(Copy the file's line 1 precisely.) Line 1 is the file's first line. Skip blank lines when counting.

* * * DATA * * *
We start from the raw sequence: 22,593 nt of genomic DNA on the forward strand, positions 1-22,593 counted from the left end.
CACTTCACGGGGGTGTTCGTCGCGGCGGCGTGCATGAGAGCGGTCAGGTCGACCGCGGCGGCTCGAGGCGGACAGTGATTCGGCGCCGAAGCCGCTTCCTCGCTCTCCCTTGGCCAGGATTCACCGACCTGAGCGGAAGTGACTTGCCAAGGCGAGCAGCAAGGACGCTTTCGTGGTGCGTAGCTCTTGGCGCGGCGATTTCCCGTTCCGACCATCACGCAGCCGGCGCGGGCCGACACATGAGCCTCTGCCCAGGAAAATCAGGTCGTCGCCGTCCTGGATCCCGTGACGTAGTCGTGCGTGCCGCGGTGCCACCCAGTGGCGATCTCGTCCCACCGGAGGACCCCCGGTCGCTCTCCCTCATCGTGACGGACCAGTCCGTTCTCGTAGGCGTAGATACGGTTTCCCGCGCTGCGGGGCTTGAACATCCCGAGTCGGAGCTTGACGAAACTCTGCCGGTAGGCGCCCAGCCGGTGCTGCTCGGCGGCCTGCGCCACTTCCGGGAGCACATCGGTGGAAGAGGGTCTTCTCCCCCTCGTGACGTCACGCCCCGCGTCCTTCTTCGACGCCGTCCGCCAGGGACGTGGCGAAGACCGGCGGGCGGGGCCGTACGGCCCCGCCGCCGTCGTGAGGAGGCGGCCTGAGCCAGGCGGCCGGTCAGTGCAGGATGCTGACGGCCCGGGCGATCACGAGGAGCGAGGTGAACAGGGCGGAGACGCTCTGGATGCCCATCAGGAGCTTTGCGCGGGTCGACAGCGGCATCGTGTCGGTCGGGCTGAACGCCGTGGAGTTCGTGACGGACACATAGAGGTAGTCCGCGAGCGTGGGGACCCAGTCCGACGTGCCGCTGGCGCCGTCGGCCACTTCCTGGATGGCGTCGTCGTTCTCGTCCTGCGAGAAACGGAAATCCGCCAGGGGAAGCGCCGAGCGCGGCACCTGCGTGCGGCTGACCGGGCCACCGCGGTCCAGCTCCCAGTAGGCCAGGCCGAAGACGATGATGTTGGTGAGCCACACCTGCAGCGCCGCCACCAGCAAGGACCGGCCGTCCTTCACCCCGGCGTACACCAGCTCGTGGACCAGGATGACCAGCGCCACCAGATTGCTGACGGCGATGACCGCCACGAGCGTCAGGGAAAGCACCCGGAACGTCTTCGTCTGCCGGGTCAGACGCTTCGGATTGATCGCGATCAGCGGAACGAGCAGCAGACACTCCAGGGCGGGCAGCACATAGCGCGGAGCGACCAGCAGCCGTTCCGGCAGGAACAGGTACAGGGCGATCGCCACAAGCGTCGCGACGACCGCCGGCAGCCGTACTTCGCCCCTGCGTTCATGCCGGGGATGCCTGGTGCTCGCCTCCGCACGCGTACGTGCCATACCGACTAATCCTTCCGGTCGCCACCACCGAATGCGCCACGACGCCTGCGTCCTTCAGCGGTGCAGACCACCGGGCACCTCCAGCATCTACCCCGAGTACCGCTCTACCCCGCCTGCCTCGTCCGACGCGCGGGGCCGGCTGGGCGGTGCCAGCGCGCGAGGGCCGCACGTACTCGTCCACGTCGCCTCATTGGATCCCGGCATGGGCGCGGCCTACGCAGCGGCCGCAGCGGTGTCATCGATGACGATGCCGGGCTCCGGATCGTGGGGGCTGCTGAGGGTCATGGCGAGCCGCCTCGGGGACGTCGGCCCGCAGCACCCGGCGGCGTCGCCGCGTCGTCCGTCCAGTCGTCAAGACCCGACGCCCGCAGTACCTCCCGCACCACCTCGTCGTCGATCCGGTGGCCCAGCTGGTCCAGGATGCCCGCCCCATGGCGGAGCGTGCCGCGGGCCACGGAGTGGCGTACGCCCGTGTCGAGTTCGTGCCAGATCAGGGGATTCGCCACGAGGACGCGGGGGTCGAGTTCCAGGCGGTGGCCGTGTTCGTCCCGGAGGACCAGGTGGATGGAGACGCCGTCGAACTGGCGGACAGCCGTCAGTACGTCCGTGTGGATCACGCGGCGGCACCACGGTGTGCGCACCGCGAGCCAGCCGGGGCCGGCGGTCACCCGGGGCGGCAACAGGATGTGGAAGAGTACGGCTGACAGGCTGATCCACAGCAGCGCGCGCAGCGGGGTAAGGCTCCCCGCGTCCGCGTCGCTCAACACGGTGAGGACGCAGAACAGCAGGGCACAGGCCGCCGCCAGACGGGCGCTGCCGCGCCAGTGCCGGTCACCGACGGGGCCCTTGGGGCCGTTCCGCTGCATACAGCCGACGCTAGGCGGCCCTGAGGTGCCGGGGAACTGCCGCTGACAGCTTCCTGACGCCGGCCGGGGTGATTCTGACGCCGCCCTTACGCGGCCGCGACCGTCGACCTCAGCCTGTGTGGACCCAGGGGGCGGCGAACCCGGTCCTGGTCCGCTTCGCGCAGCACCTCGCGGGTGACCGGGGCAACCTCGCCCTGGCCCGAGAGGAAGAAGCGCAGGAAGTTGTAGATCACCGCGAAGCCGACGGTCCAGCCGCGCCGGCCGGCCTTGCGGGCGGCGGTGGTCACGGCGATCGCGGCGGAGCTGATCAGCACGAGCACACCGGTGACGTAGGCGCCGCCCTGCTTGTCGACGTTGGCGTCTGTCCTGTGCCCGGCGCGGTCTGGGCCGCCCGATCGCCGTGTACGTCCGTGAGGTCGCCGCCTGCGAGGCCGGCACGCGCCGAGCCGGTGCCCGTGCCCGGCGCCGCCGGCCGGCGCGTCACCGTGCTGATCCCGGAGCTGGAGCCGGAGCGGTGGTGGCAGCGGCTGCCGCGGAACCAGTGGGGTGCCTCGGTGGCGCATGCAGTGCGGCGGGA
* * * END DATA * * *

We start from the raw sequence: 22,593 nt of genomic DNA on the forward strand, positions 1-22,593 counted from the left end.